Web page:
The same goes for the banking and auto bailouts. This should be especially egregious to free market conservatives and anti-corporate liberals since the housing crisis was caused by injections of easy credit into banks, which then sought out individuals and firms to give loans to at artificially low interest rates, which proved to be unsustainable and led many people to default on their loans. Obviously this wasn’t the only causal factor of the housing downturn, Fannie May and Freddie Mac being other prime culprits. But it was crucial in precipitating this decline. With this newfound money, banks sought out those clients who otherwise would have been too risky of an investment. The government then added insult to injury by bailing out these banks with money it didn’t have. This money is just a bunch of numbers in computers, created by decree.

This, in my view, represents a quandary for many liberals and conservatives. For how can you oppose war, yet support the means that pays for it? Oppose corporate bailouts, yet believe in the legitimacy of the Federal Reserve? Believe in propping up the poor, yet defend fractional reserve banking?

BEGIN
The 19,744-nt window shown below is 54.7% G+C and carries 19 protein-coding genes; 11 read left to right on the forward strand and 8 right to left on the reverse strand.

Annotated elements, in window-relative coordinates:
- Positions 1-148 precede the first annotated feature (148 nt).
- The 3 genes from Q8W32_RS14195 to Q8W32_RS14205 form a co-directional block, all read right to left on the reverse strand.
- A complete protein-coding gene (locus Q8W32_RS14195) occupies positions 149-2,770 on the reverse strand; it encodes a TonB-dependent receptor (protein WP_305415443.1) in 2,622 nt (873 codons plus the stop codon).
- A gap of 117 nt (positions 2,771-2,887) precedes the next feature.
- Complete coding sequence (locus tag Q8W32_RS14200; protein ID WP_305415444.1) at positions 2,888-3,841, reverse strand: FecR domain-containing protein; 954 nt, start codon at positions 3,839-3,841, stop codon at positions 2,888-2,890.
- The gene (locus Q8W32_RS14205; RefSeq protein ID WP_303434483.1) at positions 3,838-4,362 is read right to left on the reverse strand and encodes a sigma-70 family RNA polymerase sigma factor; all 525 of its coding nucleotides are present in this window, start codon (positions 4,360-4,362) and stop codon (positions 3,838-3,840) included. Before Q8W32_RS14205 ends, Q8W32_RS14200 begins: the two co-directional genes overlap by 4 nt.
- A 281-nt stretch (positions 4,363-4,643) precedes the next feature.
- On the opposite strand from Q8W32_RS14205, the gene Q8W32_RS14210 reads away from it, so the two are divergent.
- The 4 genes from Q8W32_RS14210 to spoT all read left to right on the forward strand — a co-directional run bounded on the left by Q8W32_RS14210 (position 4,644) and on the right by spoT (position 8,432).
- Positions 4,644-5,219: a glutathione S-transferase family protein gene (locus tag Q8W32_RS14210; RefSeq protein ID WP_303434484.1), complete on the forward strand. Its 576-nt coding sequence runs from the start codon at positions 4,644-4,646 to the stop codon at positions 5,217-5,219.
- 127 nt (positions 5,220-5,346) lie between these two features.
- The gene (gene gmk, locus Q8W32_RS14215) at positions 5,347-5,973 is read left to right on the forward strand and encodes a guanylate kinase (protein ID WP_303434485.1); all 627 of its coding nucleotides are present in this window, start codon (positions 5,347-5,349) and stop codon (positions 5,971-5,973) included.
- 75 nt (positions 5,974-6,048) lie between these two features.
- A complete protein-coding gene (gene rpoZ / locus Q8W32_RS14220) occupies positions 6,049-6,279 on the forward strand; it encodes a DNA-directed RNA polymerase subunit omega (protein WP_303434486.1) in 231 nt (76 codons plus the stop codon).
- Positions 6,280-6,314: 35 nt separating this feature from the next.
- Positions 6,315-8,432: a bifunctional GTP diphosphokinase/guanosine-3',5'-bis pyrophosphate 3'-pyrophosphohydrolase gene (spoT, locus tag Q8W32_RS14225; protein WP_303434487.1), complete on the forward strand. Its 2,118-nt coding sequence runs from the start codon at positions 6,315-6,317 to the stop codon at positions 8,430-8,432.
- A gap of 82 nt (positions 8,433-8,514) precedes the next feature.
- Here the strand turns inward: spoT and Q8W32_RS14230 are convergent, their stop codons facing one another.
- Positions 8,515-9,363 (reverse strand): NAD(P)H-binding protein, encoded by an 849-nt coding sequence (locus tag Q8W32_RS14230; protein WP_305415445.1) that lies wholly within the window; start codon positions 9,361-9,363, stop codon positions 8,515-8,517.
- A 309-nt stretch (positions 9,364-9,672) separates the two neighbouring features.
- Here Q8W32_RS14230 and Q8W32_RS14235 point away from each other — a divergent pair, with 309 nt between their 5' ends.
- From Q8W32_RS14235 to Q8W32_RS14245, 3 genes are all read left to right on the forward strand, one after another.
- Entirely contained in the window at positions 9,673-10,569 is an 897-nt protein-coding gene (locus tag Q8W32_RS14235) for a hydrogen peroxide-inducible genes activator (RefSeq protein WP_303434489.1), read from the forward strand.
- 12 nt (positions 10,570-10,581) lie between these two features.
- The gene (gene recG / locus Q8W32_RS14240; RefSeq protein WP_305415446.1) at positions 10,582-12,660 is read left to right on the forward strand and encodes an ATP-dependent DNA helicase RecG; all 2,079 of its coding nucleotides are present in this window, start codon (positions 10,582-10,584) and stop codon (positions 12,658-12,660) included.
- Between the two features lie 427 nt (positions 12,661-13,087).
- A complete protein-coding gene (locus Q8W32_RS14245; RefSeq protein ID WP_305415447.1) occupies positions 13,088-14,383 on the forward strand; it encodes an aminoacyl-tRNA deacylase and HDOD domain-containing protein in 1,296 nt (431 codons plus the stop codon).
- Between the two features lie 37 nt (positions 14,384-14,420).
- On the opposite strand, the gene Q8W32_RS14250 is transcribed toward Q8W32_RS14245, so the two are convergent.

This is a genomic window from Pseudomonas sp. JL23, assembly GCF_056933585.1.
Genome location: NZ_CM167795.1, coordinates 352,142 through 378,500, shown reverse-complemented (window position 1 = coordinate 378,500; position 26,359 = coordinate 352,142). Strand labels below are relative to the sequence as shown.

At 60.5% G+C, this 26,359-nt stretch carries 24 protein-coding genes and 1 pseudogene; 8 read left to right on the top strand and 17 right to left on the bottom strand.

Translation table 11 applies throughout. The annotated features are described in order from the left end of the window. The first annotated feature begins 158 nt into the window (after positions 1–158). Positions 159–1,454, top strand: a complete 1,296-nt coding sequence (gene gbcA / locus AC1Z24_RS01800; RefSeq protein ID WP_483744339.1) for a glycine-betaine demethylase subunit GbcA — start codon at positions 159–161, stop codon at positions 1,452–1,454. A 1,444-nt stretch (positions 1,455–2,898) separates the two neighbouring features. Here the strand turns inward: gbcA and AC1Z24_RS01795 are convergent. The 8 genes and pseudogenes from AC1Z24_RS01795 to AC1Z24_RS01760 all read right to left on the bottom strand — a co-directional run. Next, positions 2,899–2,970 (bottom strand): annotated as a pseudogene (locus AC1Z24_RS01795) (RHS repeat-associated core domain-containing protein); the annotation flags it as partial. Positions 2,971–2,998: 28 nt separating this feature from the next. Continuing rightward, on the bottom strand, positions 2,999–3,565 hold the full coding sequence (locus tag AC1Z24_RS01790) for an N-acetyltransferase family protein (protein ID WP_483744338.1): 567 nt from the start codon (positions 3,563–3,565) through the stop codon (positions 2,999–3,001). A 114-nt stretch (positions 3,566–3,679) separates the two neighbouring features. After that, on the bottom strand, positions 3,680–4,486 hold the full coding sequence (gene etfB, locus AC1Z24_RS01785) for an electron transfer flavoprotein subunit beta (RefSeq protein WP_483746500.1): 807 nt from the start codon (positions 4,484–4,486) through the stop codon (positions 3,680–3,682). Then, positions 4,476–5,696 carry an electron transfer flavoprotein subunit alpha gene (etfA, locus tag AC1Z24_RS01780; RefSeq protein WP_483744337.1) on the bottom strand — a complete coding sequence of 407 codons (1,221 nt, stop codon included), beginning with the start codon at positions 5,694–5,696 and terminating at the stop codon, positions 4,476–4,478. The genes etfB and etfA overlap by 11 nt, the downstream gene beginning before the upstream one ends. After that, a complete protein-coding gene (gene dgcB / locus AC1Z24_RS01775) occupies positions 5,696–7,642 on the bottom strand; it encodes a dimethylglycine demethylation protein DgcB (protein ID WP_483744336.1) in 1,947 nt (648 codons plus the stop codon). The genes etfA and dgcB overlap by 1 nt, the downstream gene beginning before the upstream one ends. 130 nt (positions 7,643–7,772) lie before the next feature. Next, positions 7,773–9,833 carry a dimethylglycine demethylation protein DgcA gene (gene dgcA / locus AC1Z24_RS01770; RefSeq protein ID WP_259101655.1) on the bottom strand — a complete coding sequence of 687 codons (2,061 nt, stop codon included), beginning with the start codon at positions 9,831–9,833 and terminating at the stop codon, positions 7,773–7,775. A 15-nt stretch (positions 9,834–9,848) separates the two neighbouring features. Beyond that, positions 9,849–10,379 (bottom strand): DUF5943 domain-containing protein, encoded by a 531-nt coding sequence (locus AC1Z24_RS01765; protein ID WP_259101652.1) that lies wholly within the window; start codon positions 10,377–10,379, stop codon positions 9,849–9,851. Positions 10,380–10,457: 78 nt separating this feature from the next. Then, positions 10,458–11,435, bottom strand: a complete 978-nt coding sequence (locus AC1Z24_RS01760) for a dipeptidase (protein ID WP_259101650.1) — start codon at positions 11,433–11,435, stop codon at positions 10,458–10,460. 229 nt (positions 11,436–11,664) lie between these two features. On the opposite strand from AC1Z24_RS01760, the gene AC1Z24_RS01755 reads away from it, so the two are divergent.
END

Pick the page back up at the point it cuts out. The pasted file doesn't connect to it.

Once the principle is yielded that, yes, fractional reserve banking and federal control of the printing press and interest rates are the central supports for these evils, the quandary for liberals is that applying these same economic laws to other spheres of government undermine price controls such as the minimum wage, union legislation, and rent control. For conservatives, that the unintended consequences of the drug war are that it generates more drug dealers and violent gangs; that warfare is a drain on resources, is the justification for militarization of the police domestically and vastly increased military budgets, that the war on terror is not a defensive war and that it is cultivating new enemies.

This principle poses problems for both conservatives and liberals alike when applied to institutions like Social Security and Medicare.